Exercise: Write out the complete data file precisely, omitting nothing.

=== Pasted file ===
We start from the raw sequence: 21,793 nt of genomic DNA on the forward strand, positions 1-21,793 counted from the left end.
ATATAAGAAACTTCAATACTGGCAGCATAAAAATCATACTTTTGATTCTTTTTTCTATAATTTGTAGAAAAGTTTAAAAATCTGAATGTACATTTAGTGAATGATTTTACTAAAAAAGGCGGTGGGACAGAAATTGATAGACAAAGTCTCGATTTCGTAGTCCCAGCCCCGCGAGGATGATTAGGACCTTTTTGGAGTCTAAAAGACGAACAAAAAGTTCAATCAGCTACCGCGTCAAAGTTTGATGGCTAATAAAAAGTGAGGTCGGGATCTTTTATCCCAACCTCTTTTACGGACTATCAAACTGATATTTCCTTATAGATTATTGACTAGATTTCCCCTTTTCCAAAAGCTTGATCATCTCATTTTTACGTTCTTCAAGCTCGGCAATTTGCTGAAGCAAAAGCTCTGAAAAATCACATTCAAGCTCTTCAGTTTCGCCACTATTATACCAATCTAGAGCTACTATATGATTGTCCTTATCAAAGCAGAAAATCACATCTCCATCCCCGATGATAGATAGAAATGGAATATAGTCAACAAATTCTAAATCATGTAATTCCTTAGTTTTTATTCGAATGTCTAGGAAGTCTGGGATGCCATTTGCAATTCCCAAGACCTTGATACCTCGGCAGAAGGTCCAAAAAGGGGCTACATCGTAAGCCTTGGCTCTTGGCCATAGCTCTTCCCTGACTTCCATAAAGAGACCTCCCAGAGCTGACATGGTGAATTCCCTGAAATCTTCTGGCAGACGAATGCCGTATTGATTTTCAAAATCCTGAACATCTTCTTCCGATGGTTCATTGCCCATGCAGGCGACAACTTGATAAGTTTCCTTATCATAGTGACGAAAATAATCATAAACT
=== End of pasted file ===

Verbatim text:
We start from the raw sequence: 21,793 nt of genomic DNA on the forward strand, positions 1-21,793 counted from the left end.
ATATAAGAAACTTCAATACTGGCAGCATAAAAATCATACTTTTGATTCTTTTTTCTATAATTTGTAGAAAAGTTTAAAAATCTGAATGTACATTTAGTGAATGATTTTACTAAAAAAGGCGGTGGGACAGAAATTGATAGACAAAGTCTCGATTTCGTAGTCCCAGCCCCGCGAGGATGATTAGGACCTTTTTGGAGTCTAAAAGACGAACAAAAAGTTCAATCAGCTACCGCGTCAAAGTTTGATGGCTAATAAAAAGTGAGGTCGGGATCTTTTATCCCAACCTCTTTTACGGACTATCAAACTGATATTTCCTTATAGATTATTGACTAGATTTCCCCTTTTCCAAAAGCTTGATCATCTCATTTTTACGTTCTTCAAGCTCGGCAATTTGCTGAAGCAAAAGCTCTGAAAAATCACATTCAAGCTCTTCAGTTTCGCCACTATTATACCAATCTAGAGCTACTATATGATTGTCCTTATCAAAGCAGAAAATCACATCTCCATCCCCGATGATAGATAGAAATGGAATATAGTCAACAAATTCTAAATCATGTAATTCCTTAGTTTTTATTCGAATGTCTAGGAAGTCTGGGATGCCATTTGCAATTCCCAAGACCTTGATACCTCGGCAGAAGGTCCAAAAAGGGGCTACATCGTAAGCCTTGGCTCTTGGCCATAGCTCTTCCCTGACTTCCATAAAGAGACCTCCCAGAGCTGACATGGTGAATTCCCTGAAATCTTCTGGCAGACGAATGCCGTATTGATTTTCAAAATCCTGAACATCTTCTTCCGATGGTTCATTGCCCATGCAGGCGACAACTTGATAAGTTTCCTTATCATAGTGACGAAAATAATCATAAACT